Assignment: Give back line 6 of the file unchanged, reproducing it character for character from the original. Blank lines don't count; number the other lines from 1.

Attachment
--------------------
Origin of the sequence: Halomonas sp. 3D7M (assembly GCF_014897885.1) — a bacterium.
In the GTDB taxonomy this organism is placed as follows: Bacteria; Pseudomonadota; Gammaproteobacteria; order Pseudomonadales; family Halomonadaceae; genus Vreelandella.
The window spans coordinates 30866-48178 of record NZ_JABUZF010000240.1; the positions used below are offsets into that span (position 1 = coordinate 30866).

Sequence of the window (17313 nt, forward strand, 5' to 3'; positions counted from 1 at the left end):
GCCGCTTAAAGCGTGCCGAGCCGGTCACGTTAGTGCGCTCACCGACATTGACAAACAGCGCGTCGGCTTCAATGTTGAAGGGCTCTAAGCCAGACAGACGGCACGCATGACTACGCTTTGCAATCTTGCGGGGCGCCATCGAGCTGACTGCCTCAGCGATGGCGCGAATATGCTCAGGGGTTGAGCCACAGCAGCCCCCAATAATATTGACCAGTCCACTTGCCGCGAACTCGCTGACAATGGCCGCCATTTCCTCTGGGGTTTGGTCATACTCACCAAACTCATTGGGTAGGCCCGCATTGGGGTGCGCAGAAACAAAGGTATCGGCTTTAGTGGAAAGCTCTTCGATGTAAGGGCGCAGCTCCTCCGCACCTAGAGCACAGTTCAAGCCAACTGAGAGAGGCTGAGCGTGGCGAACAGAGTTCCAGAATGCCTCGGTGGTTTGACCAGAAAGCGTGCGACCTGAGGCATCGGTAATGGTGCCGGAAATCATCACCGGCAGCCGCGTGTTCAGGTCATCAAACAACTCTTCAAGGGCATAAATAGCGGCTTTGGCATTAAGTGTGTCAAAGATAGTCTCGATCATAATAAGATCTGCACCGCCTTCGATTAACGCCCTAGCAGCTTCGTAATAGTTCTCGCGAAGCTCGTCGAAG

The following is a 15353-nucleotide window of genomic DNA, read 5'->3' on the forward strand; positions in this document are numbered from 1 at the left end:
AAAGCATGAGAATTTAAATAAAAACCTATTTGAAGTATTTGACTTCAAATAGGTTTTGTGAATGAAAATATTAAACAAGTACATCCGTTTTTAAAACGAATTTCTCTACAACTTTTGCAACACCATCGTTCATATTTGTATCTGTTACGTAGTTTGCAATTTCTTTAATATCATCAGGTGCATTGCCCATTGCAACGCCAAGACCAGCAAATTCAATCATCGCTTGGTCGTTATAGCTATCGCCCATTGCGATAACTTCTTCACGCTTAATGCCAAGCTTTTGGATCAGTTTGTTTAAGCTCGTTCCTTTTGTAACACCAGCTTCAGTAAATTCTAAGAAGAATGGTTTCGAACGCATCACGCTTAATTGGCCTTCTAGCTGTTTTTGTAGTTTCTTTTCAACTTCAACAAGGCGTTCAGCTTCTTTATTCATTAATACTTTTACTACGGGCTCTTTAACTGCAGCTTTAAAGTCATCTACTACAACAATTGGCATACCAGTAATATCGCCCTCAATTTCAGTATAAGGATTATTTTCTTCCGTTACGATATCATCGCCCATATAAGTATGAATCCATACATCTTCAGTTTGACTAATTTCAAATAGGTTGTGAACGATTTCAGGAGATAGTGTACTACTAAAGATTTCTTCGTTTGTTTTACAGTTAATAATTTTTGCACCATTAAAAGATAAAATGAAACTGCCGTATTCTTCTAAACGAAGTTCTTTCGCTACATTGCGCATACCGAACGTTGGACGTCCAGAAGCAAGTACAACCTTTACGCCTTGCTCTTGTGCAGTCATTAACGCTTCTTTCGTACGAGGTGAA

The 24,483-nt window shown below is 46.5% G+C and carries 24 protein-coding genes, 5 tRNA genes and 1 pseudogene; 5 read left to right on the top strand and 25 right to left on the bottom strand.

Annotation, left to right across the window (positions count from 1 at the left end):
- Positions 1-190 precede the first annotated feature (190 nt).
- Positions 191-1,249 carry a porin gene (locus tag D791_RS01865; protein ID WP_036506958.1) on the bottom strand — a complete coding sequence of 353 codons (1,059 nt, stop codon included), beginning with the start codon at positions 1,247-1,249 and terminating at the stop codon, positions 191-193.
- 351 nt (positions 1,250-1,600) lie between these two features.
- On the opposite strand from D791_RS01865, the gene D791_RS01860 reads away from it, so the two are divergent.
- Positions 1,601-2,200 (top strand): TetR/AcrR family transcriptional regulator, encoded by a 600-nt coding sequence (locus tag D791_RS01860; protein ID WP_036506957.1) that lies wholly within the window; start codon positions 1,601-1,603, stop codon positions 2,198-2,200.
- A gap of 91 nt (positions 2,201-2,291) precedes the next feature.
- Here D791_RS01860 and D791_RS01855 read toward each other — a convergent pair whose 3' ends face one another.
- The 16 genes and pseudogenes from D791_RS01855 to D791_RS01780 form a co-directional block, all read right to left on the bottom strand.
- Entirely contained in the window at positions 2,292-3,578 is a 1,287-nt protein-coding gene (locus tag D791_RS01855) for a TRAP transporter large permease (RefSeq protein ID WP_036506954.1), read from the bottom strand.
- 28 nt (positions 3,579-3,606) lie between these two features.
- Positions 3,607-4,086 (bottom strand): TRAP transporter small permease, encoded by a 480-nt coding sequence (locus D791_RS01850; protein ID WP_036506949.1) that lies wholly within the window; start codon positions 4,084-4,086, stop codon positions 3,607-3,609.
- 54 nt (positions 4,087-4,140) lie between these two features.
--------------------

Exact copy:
The following is a 15353-nucleotide window of genomic DNA, read 5'->3' on the forward strand; positions in this document are numbered from 1 at the left end: